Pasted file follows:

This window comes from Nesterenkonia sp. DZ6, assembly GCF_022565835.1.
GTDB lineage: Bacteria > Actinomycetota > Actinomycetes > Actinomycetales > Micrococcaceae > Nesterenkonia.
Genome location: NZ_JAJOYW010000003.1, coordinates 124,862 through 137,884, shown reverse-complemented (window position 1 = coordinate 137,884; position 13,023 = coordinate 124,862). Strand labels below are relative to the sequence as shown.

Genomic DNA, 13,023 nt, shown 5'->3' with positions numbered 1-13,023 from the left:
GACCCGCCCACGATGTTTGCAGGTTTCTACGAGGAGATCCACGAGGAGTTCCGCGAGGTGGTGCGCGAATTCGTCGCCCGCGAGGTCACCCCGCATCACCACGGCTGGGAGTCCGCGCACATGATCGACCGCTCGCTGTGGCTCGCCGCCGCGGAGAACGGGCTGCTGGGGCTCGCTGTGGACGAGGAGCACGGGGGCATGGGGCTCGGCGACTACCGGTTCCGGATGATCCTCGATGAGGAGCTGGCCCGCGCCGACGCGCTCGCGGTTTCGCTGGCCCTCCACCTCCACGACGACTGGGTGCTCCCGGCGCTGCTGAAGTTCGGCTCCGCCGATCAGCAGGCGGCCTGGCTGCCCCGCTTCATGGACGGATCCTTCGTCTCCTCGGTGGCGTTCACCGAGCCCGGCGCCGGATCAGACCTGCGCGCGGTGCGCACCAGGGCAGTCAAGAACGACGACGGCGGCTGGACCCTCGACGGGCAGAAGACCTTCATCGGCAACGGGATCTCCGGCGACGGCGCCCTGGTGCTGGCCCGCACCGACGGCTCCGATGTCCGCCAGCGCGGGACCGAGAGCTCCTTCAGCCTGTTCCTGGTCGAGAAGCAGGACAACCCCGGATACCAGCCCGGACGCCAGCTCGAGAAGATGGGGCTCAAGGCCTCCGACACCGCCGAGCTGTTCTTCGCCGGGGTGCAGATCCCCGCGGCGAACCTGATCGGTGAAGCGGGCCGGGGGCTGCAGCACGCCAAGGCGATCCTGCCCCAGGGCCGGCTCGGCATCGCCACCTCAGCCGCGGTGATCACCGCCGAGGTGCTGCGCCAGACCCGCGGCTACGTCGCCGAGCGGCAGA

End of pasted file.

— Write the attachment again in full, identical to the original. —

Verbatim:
This window comes from Nesterenkonia sp. DZ6, assembly GCF_022565835.1.
GTDB lineage: Bacteria > Actinomycetota > Actinomycetes > Actinomycetales > Micrococcaceae > Nesterenkonia.
Genome location: NZ_JAJOYW010000003.1, coordinates 124,862 through 137,884, shown reverse-complemented (window position 1 = coordinate 137,884; position 13,023 = coordinate 124,862). Strand labels below are relative to the sequence as shown.

Genomic DNA, 13,023 nt, shown 5'->3' with positions numbered 1-13,023 from the left:
GACCCGCCCACGATGTTTGCAGGTTTCTACGAGGAGATCCACGAGGAGTTCCGCGAGGTGGTGCGCGAATTCGTCGCCCGCGAGGTCACCCCGCATCACCACGGCTGGGAGTCCGCGCACATGATCGACCGCTCGCTGTGGCTCGCCGCCGCGGAGAACGGGCTGCTGGGGCTCGCTGTGGACGAGGAGCACGGGGGCATGGGGCTCGGCGACTACCGGTTCCGGATGATCCTCGATGAGGAGCTGGCCCGCGCCGACGCGCTCGCGGTTTCGCTGGCCCTCCACCTCCACGACGACTGGGTGCTCCCGGCGCTGCTGAAGTTCGGCTCCGCCGATCAGCAGGCGGCCTGGCTGCCCCGCTTCATGGACGGATCCTTCGTCTCCTCGGTGGCGTTCACCGAGCCCGGCGCCGGATCAGACCTGCGCGCGGTGCGCACCAGGGCAGTCAAGAACGACGACGGCGGCTGGACCCTCGACGGGCAGAAGACCTTCATCGGCAACGGGATCTCCGGCGACGGCGCCCTGGTGCTGGCCCGCACCGACGGCTCCGATGTCCGCCAGCGCGGGACCGAGAGCTCCTTCAGCCTGTTCCTGGTCGAGAAGCAGGACAACCCCGGATACCAGCCCGGACGCCAGCTCGAGAAGATGGGGCTCAAGGCCTCCGACACCGCCGAGCTGTTCTTCGCCGGGGTGCAGATCCCCGCGGCGAACCTGATCGGTGAAGCGGGCCGGGGGCTGCAGCACGCCAAGGCGATCCTGCCCCAGGGCCGGCTCGGCATCGCCACCTCAGCCGCGGTGATCACCGCCGAGGTGCTGCGCCAGACCCGCGGCTACGTCGCCGAGCGGCAGA